I think of myself as a science-fiction writer. There's some hubris involved in that description, since most of my books aren't, in fact, science fiction, and my teaching career has been in journalism. In fact, I'd guess no more than ten or fifteen percent of my published work has been science-fiction or fantasy.
But science-fiction is my true love when it comes to writing, no question about it. I've published about fifty short stories in a wide variety of magazines and anthologies, and almost all of those have been science-fictional. A couple of my short-story collections have been (mostly) science fiction, my novel The Cold Road certainly has a lot of fantasy elements (though I guess we'd call it a thriller novel), and even my latest novel, Rum Point, has a little element of the fantastic in it.
More importantly, almost all of my writing friends are science-fiction writers, all of them more talented and better published than I am (hey, it gives me something to aspire to). Over time I plan to talk about each one of these friends, citing their best work and giving my thoughts on what makes them special. For now, today, I want to talk briefly about three of the best science-fiction writers on Earth, who will all be gathered together on the campus where I teach this week to talk about the "Science in Science Fiction."
Our keynote speaker is Dr. Gregory Benford, who is not only an award-winning science-fiction writer, but also a practicing physicist and professor (at UC-Irvine). You can read more about him here: http://www.gregorybenford.com/bio.php. I've met Greg a number of times over the years at various science-fiction gatherings, but the most memorable time was when he was giving a keynote speech at a space-science convention in Tampa and I was working on a story about scientists who write science-fiction for StarDate magazine (the magazine of the McDonald Observatory at the University of Texas). We arranged to spend some time together so I could interview Greg for that story. During that afternoon of interviewing Greg also went for a swim in the warm waters of the Gulf of Mexico. This was no big deal until I noticed, sitting on the beach, that he was heading farther and farther out. Really, really farther out, as if he was considering the swim to Texas. He was well past the simming area buoys and I was actually starting to figure out how I'd explain this to the science-fiction world. "Sure, Greg Benford came to visit and he went for a swim and I haven't seen him since. Sorry about that." We also have a lot of bull sharks in these waters, and there are attacks on swimmers, so that crossed my mind, as well.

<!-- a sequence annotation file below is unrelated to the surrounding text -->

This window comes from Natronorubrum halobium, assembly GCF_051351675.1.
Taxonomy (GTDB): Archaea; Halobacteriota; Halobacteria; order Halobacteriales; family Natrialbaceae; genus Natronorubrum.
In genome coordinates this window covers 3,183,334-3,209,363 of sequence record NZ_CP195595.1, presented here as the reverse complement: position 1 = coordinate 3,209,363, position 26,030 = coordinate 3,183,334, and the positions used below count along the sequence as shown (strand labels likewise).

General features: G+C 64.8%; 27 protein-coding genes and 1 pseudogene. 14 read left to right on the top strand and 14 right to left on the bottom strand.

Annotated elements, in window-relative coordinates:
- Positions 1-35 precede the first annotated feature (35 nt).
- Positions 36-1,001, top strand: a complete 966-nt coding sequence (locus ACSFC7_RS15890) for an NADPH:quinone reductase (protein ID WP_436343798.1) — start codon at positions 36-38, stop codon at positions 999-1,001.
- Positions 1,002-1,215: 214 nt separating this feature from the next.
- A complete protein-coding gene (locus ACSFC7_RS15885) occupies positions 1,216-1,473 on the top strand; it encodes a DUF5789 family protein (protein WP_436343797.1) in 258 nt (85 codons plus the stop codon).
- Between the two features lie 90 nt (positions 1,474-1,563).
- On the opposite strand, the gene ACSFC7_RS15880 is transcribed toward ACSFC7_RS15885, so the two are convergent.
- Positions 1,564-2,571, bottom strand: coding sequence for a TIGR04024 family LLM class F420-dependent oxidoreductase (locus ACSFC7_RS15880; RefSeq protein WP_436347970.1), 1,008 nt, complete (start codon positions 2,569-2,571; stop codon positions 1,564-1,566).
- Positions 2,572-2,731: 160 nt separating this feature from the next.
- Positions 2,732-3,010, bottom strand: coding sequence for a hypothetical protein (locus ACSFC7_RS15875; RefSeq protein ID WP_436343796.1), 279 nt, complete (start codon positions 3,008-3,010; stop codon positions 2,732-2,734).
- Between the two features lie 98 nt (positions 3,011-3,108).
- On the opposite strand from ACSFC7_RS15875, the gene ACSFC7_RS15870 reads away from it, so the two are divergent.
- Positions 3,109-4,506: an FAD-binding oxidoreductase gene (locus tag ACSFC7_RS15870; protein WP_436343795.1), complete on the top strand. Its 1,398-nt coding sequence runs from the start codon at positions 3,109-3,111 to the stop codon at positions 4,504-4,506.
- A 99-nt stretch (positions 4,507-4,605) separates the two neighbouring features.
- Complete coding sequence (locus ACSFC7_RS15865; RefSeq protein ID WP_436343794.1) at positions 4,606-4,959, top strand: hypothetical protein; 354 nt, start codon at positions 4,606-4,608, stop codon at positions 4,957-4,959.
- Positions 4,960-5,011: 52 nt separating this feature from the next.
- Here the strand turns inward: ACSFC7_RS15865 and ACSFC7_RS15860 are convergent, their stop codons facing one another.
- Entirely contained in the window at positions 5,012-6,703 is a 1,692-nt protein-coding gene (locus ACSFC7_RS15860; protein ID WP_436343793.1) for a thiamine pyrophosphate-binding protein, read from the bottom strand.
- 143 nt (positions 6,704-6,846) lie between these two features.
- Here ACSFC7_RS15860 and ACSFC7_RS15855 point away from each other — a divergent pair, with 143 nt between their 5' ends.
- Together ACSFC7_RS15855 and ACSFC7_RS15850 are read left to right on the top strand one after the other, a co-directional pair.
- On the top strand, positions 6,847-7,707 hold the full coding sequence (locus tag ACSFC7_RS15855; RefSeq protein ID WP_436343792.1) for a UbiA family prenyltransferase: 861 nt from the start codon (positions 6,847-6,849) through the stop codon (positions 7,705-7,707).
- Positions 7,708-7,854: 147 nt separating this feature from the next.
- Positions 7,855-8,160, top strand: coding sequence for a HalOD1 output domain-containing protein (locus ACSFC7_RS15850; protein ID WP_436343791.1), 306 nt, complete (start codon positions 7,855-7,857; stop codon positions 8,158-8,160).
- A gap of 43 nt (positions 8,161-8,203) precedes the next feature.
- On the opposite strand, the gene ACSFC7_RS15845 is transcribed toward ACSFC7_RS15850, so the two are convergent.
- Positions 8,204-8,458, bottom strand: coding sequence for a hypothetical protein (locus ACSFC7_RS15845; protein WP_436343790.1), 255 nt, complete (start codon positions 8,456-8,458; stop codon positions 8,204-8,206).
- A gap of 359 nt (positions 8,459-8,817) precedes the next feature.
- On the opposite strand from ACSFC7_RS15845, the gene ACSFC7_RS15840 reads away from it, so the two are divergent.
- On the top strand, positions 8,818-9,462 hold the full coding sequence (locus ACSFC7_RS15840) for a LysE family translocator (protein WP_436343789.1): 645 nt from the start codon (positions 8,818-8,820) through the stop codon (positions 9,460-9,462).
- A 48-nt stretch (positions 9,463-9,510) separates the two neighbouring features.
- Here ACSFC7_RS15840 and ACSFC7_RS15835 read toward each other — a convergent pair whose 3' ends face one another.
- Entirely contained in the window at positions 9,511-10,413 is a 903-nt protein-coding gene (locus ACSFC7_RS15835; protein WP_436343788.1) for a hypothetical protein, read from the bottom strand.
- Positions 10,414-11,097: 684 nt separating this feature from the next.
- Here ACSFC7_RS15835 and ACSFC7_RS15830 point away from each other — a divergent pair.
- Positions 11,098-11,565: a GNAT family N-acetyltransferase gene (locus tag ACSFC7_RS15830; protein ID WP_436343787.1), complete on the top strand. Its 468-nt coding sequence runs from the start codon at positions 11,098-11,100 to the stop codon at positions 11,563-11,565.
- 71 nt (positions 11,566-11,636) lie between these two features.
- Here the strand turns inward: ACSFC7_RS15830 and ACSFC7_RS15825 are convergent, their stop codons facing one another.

Eventually, of course, Greg came back into sight, and eventually waded ashore. He'd had a great swim and all was well and so now I get to talk about that day and laugh. Though it's worth noting that earlier this year another swimmer was attacked by a bull shark. Yikes.
Also coming to this two-day symposium are Ben Bova and Harry Harrison. Bova,of course, has been one of the best-selling (and best) writers in the business for decades, and an editor of enormous reputation. Ben was the editor who took over at Analog after the death of the nearly mythical John. W. Campbell. Ben lives a couple of hours away from where I live and so we get together fairly often and have even collaborated a couple of times, once on a good baseball-themed short story (Ben knows and loves baseball the way I do), and another time on a screen treatment about baseball catcher and World War II spy Moe Berg. That treatment came close in Hollywood (but then everything does come close in Hollywood, I've learned).
And Harry Harrison was recently named a Grand Master of Science Fiction (actually it's the Damon Knight Grand Master Award), an award only given to the very few writers whose body of work merits that exalted status.
Harry and I have become friends over the years and I'm working on a book of essays about Harry for McFarland books. Some of the greatest names in the field have written essays for me to include in that book, including Brian Aldiss, Robert Silverberg, Fred Pohl, Joe Haldeman, Barry Malzberg, Greg Bear, Bruce McAllister, James Gunn, Tom Shippey, Robert Conquest, Karen Haber, Elizabeth Hull and others. It's quite a collection, and it's fascinating to see what they all say about Harry. You'll have to buy that book to get the particulars, of course ...
So, having all three of these luminaries on our campus at the same time is quite a treat. We'll do a panel discussion, they'll make visits to classes, Greg Benford will give a keynote address to the public and then speak more privately to the physics faculty. It should be a blast and I'm really looking forward to it.